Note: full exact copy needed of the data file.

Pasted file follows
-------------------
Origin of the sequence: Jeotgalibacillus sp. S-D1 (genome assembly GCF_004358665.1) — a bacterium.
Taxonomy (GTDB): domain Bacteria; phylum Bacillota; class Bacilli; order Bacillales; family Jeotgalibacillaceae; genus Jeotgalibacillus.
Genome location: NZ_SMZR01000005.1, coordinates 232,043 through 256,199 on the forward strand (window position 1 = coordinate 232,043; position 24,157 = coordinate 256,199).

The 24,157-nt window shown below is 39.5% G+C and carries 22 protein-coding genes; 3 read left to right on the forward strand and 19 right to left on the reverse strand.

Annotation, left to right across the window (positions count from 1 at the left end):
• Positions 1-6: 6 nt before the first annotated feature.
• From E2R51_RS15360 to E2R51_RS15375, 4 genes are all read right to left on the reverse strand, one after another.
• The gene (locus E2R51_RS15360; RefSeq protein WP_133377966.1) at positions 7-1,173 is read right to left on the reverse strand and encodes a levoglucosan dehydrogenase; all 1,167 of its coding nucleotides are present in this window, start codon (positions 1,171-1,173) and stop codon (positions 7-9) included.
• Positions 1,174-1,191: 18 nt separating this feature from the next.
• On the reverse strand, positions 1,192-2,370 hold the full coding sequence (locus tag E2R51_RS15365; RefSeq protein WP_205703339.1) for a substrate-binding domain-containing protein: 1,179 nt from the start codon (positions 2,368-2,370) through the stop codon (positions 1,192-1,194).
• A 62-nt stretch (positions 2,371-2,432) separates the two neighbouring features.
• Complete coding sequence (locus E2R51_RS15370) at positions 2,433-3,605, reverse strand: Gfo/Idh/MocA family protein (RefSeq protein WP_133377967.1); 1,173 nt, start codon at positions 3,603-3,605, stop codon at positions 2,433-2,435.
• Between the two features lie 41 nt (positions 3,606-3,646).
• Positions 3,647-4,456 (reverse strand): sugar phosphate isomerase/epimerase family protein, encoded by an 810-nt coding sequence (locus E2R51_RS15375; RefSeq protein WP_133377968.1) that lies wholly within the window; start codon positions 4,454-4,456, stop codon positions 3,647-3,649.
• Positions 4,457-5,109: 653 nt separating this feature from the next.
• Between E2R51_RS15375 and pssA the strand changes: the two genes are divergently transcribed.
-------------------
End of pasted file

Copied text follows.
Origin of the sequence: Jeotgalibacillus sp. S-D1 (genome assembly GCF_004358665.1) — a bacterium.
Taxonomy (GTDB): domain Bacteria; phylum Bacillota; class Bacilli; order Bacillales; family Jeotgalibacillaceae; genus Jeotgalibacillus.
Genome location: NZ_SMZR01000005.1, coordinates 232,043 through 256,199 on the forward strand (window position 1 = coordinate 232,043; position 24,157 = coordinate 256,199).

The 24,157-nt window shown below is 39.5% G+C and carries 22 protein-coding genes; 3 read left to right on the forward strand and 19 right to left on the reverse strand.

Annotation, left to right across the window (positions count from 1 at the left end):
• Positions 1-6: 6 nt before the first annotated feature.
• From E2R51_RS15360 to E2R51_RS15375, 4 genes are all read right to left on the reverse strand, one after another.
• The gene (locus E2R51_RS15360; RefSeq protein WP_133377966.1) at positions 7-1,173 is read right to left on the reverse strand and encodes a levoglucosan dehydrogenase; all 1,167 of its coding nucleotides are present in this window, start codon (positions 1,171-1,173) and stop codon (positions 7-9) included.
• Positions 1,174-1,191: 18 nt separating this feature from the next.
• On the reverse strand, positions 1,192-2,370 hold the full coding sequence (locus tag E2R51_RS15365; RefSeq protein WP_205703339.1) for a substrate-binding domain-containing protein: 1,179 nt from the start codon (positions 2,368-2,370) through the stop codon (positions 1,192-1,194).
• A 62-nt stretch (positions 2,371-2,432) separates the two neighbouring features.
• Complete coding sequence (locus E2R51_RS15370) at positions 2,433-3,605, reverse strand: Gfo/Idh/MocA family protein (RefSeq protein WP_133377967.1); 1,173 nt, start codon at positions 3,603-3,605, stop codon at positions 2,433-2,435.
• Between the two features lie 41 nt (positions 3,606-3,646).
• Positions 3,647-4,456 (reverse strand): sugar phosphate isomerase/epimerase family protein, encoded by an 810-nt coding sequence (locus E2R51_RS15375; RefSeq protein WP_133377968.1) that lies wholly within the window; start codon positions 4,454-4,456, stop codon positions 3,647-3,649.
• Positions 4,457-5,109: 653 nt separating this feature from the next.
• Between E2R51_RS15375 and pssA the strand changes: the two genes are divergently transcribed.